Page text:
In Indiana, the Bureau of Aging and In-Home Services (BAIHS)—a group operating within the Family and Social Services Administration—provides funding for in-home, community-based and protective services. This is financially supported by 15 state and federal funding sources providing more than $131.5 million for older adults as well as individuals with physical disabilities.
To prevent premature or inappropriate placement in long-term health facilities, this program provides screening of Hoosiers in need to better assure they are in the right setting. They can live independently in their homes and communities with attendants and receive respite care, health supplies, transportation, home-delivered meals and therapy. By offering care in the home or community, states can help contain health care costs by delaying the use of nursing home and hospital care.
According to the Indiana State Department of Health, the state experiences significantly higher rates of chronic diseases than the national median and these chronic diseases are among the most prevalent and costly health problems. In addition to the human cost, billions of dollars are spent annually in Indiana for the treatment of chronic diseases and their complications, and billions of dollars are also estimated to be lost due to decreased workplace productivity related to chronic diseases.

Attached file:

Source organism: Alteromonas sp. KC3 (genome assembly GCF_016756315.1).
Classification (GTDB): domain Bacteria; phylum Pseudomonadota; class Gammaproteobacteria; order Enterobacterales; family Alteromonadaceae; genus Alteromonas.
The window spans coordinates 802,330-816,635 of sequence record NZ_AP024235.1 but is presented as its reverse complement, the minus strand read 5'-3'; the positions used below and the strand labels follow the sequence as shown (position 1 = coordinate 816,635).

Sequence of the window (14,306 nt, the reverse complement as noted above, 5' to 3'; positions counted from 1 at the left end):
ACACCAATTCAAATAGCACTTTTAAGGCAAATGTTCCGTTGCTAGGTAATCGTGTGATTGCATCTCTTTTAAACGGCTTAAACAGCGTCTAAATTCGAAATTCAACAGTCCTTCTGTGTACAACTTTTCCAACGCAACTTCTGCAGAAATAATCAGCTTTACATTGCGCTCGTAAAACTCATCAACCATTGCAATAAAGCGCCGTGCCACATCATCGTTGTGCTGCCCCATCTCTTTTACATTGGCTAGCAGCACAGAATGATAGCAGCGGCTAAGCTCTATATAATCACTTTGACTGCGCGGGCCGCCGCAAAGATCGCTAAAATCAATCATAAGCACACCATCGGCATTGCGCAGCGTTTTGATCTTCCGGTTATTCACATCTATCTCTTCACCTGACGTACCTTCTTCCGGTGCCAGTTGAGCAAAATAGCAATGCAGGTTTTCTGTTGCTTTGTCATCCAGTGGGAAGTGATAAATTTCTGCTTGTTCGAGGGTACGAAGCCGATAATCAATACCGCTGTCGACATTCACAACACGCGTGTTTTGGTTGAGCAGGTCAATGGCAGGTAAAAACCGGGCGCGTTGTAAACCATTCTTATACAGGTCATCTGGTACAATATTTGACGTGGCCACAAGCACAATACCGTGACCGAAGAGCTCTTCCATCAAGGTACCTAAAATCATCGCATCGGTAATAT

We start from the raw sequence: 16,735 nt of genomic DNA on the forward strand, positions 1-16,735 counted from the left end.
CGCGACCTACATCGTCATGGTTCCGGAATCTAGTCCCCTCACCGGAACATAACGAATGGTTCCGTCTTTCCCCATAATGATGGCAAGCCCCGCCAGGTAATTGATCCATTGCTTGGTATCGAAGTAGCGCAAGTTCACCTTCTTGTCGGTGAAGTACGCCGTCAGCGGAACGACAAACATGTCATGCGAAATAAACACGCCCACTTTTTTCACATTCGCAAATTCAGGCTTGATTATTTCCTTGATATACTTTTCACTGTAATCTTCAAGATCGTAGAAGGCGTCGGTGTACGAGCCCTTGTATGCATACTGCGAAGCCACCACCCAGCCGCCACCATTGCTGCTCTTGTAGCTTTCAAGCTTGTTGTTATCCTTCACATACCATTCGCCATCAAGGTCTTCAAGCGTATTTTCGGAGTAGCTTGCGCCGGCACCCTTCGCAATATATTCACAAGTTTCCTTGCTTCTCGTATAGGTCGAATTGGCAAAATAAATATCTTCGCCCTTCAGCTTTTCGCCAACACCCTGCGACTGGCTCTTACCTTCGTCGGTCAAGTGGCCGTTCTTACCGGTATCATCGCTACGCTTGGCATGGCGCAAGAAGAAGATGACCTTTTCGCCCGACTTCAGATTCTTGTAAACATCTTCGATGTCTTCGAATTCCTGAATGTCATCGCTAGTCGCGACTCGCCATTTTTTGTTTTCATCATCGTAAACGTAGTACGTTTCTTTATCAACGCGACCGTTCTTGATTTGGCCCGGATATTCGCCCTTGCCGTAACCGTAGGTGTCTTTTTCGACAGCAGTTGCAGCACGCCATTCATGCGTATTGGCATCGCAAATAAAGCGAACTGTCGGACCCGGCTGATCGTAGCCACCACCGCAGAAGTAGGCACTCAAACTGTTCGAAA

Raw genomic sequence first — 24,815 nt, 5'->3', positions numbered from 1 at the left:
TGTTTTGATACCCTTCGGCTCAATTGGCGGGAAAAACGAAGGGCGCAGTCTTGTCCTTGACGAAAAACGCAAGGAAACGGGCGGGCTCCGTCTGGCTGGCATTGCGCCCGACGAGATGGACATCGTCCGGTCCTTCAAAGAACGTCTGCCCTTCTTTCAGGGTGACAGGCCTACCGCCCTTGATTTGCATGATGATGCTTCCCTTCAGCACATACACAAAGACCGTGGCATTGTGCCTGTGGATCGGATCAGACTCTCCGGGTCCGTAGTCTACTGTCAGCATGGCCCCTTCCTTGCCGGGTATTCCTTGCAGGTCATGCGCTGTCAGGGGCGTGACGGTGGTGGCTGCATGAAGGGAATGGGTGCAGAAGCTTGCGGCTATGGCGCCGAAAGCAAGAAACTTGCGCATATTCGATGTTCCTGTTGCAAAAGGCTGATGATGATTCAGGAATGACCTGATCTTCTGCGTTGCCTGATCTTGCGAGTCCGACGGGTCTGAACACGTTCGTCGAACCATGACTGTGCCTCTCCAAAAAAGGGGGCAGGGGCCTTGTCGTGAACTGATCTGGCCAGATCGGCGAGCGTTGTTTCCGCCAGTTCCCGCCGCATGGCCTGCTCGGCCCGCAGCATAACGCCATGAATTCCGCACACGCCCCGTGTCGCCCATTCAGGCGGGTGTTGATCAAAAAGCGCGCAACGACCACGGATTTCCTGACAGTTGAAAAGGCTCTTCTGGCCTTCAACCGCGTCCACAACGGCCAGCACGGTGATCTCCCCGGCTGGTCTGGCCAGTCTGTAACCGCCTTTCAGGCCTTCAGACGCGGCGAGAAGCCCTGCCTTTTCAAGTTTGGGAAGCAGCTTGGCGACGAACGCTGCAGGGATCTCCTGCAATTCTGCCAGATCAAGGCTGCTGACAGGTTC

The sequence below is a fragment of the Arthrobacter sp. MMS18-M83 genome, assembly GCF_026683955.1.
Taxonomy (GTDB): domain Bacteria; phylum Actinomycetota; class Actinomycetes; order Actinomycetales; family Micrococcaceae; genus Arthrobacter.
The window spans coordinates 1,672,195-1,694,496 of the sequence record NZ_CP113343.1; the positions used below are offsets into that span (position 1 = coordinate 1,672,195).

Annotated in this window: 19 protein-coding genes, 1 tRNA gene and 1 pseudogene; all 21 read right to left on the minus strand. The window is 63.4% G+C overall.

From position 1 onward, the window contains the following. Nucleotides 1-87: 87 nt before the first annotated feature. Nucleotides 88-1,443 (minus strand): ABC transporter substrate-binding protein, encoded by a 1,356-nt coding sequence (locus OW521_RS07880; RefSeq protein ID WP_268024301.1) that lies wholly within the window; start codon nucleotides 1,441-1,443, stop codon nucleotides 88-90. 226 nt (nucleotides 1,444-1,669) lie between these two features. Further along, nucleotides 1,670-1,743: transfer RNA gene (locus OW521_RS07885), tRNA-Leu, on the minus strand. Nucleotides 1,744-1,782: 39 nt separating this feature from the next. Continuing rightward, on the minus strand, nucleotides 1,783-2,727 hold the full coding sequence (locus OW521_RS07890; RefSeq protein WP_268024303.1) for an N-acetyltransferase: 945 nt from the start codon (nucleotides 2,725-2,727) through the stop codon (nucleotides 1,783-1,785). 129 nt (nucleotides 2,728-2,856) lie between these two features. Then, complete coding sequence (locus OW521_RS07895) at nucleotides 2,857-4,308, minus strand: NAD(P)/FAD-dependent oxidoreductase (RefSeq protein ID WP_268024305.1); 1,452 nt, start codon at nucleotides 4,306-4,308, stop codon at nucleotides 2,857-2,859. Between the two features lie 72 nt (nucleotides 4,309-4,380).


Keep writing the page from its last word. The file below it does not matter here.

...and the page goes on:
In order to avoid costly care by preserving health, many social service providers, businesses and units of government are establishing wellness programs that promote healthy lifestyles and preventive care. Some employers providing health care insurance offer employees lower-cost plans pay a portion of premiums or give other financial incentives for living healthy lifestyles. By teaching healthy habits and taking steps to prevent diseases—like visiting the doctor’s office regularly and exercising—chronic diseases and other illnesses can be better managed, even prevented.
Actions can be taken to better guarantee that an individual’s “golden years” are also “healthy years” —financially, physically and emotionally. Social service providers, businesses and government entities can act and work together to build healthy partnerships, provide choices for the aging and promote healthy habits.
But the most important variable in the equation for a healthy life is the individual. Important decisions on health care proposals will likely be voted on in the coming months. I encourage people to stay informed and voice their opinions on local, state and national health policies, especially those involving our senior population.
State Sen. Ed Charbonneau (R-Valparaiso) is a member of the Senate Committee on Health and Provider Services, chairman of the Provider Services subcommittee and member of the Interim Health Finance Commission. He is the former interim president and CEO of Methodist Hospitals, Inc., and formerly served as vice chairman of the hospital’s board of directors. He represents Senate District 5, which includes Starke County and portions of Porter, LaPorte, Marshall, Jasper, Pulaski and St. Joseph counties.